The Bacardi Cardigan sweater is knit on circular needles though knit flat. The reason is so the color changes don’t have to start and end on the same edge. If the color you need is on the other side, just turn the work over and start knitting/purling from that edge. It can get tricky but it saves from weaving in hundreds of ends when finished. And weaving in cotton yarn has challenges quite different from wool. It’s slippery, doesn’t like to stay put and has a mind of its own.
I remember now why I put my Bacardi Cardi in hibernation. Besides having six balls of yarn attached to the needles…
Some areas are nubby and the yarn doesn’t want to lay flat.
And the tension is too tight or too loose in places.
I think I must…
and start over.
One plus is that I do have the correct gauge with US #5 needles even though I did knit a swatch earlier, it was good to know that the swatch didn’t lie.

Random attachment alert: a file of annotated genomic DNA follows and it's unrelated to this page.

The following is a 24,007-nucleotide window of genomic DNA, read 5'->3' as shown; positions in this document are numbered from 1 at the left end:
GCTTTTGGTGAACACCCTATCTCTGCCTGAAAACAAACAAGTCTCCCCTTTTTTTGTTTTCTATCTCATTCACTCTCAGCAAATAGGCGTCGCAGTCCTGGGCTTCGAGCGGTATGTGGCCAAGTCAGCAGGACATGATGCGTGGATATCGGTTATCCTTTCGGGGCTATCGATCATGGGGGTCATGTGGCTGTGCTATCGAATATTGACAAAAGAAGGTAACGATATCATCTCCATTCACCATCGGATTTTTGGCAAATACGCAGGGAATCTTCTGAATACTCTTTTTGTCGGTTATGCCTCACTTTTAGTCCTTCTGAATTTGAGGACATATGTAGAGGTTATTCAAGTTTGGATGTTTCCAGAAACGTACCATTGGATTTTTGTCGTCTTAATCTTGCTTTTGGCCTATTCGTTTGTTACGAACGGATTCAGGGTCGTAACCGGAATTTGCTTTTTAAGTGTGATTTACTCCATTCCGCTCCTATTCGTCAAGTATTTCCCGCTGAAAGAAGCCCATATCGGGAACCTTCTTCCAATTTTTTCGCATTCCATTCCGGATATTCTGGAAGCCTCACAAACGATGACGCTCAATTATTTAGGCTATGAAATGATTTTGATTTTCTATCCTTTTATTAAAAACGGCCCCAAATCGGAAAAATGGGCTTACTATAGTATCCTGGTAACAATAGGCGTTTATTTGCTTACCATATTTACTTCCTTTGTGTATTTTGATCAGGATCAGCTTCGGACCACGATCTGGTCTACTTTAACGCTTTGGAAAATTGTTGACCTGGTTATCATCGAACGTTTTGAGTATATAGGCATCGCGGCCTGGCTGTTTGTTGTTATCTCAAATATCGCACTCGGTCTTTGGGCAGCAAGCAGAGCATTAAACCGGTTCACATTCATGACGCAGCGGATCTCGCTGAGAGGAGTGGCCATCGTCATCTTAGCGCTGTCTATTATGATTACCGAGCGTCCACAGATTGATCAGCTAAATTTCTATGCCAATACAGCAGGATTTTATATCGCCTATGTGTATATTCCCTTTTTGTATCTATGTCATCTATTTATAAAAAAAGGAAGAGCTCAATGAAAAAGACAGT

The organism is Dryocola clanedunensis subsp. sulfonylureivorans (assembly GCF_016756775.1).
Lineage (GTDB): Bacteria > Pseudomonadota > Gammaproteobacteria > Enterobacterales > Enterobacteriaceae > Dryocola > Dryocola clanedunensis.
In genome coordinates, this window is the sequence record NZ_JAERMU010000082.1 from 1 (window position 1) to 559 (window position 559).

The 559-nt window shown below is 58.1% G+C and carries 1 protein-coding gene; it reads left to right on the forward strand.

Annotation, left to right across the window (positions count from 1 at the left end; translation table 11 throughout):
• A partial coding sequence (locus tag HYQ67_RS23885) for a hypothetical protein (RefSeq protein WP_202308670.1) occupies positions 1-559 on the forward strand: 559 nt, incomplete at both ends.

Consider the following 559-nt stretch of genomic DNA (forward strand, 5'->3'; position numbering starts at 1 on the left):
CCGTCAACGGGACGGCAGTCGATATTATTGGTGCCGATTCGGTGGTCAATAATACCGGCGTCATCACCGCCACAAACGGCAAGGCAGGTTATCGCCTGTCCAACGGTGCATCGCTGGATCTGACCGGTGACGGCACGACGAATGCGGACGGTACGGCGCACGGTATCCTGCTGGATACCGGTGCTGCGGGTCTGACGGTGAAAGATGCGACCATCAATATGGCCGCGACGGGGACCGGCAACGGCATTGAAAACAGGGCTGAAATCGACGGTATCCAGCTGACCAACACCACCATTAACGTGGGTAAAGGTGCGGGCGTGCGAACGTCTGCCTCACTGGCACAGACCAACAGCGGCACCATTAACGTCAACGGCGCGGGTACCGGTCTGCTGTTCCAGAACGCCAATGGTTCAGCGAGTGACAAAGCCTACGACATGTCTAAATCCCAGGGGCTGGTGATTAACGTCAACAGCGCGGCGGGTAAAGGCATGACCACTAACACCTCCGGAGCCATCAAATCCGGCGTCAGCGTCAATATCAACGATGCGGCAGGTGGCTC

I found a few videos on making a better selvage edge while carrying several colors of yarn that might be helpful. I would need to add another stitch to each side but if it helps with that unevenness and bulk, it will be worth it:
- This one is a great technique and is right to the point of what I was looking for.
- Way #5 in this video. This is the same technique as above and begins at 8:51 but watch the entire video if you want other to see other methods.
I also asked the designer, Barbara Gregory, for suggestions. Her reply:
One suggestion for the edges is to occasionally work the first stitch of a row (preferably a row of a single color) with one of the yarns that is being carried up the edge. This stitch will not show once seaming and bands are completed, but it will anchor the carried yarn and help you to maintain the desired tension along that vertical edge.
My other thought regarding the edges is to do seaming and picking up of stitches for the band more than a single stitch in from the edge if necessary to get a clean edge.
So I’m ready to try this again!